Jul 17, 2020 - Economy

Advertising giants agree to evaluate mutual definition of hate speech

Illustration of a hand holding back a torrent of speech bubbles.

Illustration: Aïda Amer/Axios

The Global Alliance for Responsible Media (GARM), an industry body consisting of the world's biggest advertising companies — including a few Big Tech companies — has agreed to evaluate some issues collectively, including deciding how to better define hate speech across the entire industry.

Why it matters: Social media companies have faced increased scrutiny for how they moderate content on their platforms. This is a step towards tackling the issue together, despite the fact that it's mostly a formality for now.

The backdrop: GARM was created last year at the annual Cannes Lions Festival to tackle brand safety in advertising.

  • It consists of a combination of the world's biggest advertisers, like Procter & Gamble and Unilever, as well as executives from the world's biggest agencies. Tech and media companies like NBCUniversal, Google/YouTube, Twitter and Facebook are also a part of the group, as well as the industry's biggest associations, like the Association of National Advertisers and Interactive Advertising Bureau.

What's happening: In a note to advertisers, Facebook's VP of Global Marketing Solutions Carolyn Everson said that the industry, via GARM, has settled on four areas to take immediate action on: definitions of harmful content like hate speech, measurement, audits and suitability controls.

  • The group says they agree on 11 standard definitions of harmful content that had been recently agreed to by GARM's brand safety working group "with immediate focus on Hate Speech + Acts of Aggression" and plan to align on those definitions next month.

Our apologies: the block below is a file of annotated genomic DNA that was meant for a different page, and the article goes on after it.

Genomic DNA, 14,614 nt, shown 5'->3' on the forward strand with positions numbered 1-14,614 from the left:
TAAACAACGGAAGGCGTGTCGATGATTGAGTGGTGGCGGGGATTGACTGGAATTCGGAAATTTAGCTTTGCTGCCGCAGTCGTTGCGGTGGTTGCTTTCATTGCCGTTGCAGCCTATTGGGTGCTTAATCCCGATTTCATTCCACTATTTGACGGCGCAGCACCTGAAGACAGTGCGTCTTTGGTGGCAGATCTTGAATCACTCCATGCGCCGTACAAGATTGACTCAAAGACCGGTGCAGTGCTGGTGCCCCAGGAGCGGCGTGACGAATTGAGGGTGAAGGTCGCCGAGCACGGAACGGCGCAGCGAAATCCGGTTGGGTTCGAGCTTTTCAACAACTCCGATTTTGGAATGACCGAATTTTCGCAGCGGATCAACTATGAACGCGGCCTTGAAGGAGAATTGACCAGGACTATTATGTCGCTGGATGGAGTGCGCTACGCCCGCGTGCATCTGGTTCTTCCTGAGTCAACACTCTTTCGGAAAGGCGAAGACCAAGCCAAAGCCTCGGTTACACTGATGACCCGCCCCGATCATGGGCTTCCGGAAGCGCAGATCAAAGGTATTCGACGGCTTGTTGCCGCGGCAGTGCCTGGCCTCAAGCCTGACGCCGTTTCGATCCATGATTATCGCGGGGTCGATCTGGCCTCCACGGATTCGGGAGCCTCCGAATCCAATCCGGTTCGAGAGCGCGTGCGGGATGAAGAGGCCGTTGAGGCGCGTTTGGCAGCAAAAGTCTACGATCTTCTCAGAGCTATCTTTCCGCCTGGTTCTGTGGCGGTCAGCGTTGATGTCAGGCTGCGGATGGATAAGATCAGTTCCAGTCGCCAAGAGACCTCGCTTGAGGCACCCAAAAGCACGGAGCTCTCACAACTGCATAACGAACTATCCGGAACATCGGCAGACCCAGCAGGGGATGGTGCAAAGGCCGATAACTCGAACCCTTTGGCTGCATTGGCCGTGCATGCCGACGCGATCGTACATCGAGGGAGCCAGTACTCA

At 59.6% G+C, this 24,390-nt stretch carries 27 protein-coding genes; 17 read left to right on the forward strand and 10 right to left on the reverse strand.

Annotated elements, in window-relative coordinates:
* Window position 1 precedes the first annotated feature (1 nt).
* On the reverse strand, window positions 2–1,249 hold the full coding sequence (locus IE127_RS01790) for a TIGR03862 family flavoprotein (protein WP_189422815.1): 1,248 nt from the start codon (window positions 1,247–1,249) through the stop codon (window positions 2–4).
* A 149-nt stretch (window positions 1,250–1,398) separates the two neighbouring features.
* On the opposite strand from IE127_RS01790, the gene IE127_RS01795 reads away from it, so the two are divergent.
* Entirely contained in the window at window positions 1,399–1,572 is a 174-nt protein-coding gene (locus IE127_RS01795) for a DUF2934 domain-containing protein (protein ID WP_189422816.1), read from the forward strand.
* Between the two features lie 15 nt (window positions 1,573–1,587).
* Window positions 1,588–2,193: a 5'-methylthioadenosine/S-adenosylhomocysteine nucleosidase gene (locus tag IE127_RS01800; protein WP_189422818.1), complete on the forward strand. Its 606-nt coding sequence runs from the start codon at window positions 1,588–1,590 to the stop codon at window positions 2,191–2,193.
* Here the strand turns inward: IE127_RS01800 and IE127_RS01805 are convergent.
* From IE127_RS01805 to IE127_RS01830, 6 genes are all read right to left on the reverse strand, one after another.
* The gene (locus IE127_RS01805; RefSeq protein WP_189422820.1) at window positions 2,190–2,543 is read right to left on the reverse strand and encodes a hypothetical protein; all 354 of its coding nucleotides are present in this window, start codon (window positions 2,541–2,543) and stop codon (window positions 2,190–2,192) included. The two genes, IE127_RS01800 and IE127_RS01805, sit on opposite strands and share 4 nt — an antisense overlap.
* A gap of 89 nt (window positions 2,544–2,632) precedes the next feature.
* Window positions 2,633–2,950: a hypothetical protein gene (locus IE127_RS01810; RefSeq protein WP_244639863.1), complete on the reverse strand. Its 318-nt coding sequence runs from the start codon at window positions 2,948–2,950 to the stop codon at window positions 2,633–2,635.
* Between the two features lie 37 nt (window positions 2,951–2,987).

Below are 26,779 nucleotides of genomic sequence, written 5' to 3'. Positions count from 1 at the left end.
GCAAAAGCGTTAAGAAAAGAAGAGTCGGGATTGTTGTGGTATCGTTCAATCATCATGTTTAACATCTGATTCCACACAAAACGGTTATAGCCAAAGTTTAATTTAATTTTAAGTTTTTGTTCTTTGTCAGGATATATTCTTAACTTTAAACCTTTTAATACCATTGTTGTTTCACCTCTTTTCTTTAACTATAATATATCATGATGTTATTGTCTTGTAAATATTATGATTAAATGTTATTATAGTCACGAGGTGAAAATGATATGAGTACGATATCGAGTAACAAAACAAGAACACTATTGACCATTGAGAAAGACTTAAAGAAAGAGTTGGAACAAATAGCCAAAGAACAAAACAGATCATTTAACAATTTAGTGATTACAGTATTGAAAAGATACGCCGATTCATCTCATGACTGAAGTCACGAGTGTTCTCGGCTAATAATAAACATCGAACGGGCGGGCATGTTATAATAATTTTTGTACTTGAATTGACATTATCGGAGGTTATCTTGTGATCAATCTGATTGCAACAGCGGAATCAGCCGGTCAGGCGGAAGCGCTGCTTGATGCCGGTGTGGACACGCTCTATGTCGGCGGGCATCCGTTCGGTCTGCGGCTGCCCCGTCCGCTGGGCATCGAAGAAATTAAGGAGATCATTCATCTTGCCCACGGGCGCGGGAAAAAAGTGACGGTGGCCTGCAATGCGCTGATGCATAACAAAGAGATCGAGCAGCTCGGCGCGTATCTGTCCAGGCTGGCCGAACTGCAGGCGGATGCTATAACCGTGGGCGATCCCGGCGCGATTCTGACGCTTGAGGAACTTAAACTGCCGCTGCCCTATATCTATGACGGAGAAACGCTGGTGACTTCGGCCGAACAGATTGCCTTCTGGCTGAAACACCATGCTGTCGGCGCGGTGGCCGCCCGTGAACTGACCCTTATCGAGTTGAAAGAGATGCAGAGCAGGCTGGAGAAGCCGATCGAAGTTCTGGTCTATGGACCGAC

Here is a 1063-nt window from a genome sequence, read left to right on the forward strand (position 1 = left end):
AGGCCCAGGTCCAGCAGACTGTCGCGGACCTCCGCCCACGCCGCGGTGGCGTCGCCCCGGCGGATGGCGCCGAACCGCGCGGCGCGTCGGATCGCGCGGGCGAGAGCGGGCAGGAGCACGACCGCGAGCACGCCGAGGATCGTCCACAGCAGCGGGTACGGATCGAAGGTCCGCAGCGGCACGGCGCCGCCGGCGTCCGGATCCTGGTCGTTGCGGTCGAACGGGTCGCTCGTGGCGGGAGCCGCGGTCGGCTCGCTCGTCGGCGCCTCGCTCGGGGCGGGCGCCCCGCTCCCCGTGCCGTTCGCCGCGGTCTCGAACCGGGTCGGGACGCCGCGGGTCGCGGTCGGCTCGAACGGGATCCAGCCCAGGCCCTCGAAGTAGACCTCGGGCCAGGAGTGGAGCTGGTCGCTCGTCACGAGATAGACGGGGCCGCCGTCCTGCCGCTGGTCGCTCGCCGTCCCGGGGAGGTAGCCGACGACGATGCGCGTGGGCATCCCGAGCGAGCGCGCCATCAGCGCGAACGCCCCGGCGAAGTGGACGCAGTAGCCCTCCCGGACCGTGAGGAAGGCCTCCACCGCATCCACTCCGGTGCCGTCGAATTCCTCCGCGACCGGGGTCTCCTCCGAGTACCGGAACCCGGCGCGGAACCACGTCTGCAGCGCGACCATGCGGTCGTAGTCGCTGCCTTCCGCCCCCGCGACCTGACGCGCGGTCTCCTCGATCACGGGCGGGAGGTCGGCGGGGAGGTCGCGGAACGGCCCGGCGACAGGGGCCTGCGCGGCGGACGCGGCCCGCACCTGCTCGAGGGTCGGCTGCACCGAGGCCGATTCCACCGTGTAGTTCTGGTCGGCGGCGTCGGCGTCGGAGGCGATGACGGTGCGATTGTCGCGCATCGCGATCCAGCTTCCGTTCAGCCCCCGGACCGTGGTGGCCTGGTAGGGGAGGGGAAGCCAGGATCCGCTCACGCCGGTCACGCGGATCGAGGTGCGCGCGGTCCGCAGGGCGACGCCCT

• In her note, Everson said she would be providing an update on Facebook's end about how the tech giant limits ads from appearing next to "hate speech" or "acts of aggression." She says that meetings have already taken place with Facebook's policy team and GARM on the issue.

Yes, but: Tech platforms still maintain their right to more narrowly define and police hate speech individually.

  • A spokesperson for YouTube says that the company "remains committed to working with GARM and the industry to identify and treat harmful content in a consistent way in order to build a more sustainable and healthy digital ecosystem for everyone," but it still reserves the right to enforce its own policies around hate speech, including defining it more broadly in some cases.
  • A spokesperson for Twitter says the company "is an active GARM member, supports the movement towards industry standards and frameworks for content monetization, and is committed to ongoing work with industry leaders to find solutions to promote healthy public conversation."

Between the lines: Everson often sends emails like this to advertisers. She is considered the face of Facebook's sales and advertising teams, and often serves as a leader within the industry to address tough issues.

  • GARM, which is a part of the World Federation of Advertisers, has for months been working with big-name advertisers to come up with standards to address brand safety.
  • In light of the recent reckoning around systemic racism in the U.S., the group has focused more heavily in recent weeks on addressing and defining harmful content, including hate speech, across the advertising community.

Worth noting: GARM hosts working groups to discuss issues in advertising often. The group's policy recommendations aren't rules that every member must follow, but they are agreed-upon steps that the industry should take to tackle and define pressing problems.

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